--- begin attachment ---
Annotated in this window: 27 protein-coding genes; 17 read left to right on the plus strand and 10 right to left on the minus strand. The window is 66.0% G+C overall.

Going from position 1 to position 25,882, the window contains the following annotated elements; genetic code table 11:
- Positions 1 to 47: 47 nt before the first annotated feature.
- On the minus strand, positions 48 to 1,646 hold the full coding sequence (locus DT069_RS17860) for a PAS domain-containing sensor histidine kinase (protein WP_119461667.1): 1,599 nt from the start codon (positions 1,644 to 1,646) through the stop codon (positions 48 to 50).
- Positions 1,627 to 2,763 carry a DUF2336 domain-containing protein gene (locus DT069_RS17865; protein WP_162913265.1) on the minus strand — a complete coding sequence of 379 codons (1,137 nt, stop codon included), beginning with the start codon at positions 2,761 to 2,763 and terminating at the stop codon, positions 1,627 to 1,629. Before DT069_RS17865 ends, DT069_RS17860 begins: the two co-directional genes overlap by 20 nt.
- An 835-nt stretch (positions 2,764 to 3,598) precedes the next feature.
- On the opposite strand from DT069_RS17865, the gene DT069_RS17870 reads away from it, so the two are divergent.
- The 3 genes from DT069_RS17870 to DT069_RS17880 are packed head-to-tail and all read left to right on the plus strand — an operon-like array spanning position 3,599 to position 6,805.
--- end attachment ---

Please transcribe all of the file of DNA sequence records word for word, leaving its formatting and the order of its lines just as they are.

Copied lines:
Annotated in this window: 27 protein-coding genes; 17 read left to right on the plus strand and 10 right to left on the minus strand. The window is 66.0% G+C overall.

Going from position 1 to position 25,882, the window contains the following annotated elements; genetic code table 11:
- Positions 1 to 47: 47 nt before the first annotated feature.
- On the minus strand, positions 48 to 1,646 hold the full coding sequence (locus DT069_RS17860) for a PAS domain-containing sensor histidine kinase (protein WP_119461667.1): 1,599 nt from the start codon (positions 1,644 to 1,646) through the stop codon (positions 48 to 50).
- Positions 1,627 to 2,763 carry a DUF2336 domain-containing protein gene (locus DT069_RS17865; protein WP_162913265.1) on the minus strand — a complete coding sequence of 379 codons (1,137 nt, stop codon included), beginning with the start codon at positions 2,761 to 2,763 and terminating at the stop codon, positions 1,627 to 1,629. Before DT069_RS17865 ends, DT069_RS17860 begins: the two co-directional genes overlap by 20 nt.
- An 835-nt stretch (positions 2,764 to 3,598) precedes the next feature.
- On the opposite strand from DT069_RS17865, the gene DT069_RS17870 reads away from it, so the two are divergent.
- The 3 genes from DT069_RS17870 to DT069_RS17880 are packed head-to-tail and all read left to right on the plus strand — an operon-like array spanning position 3,599 to position 6,805.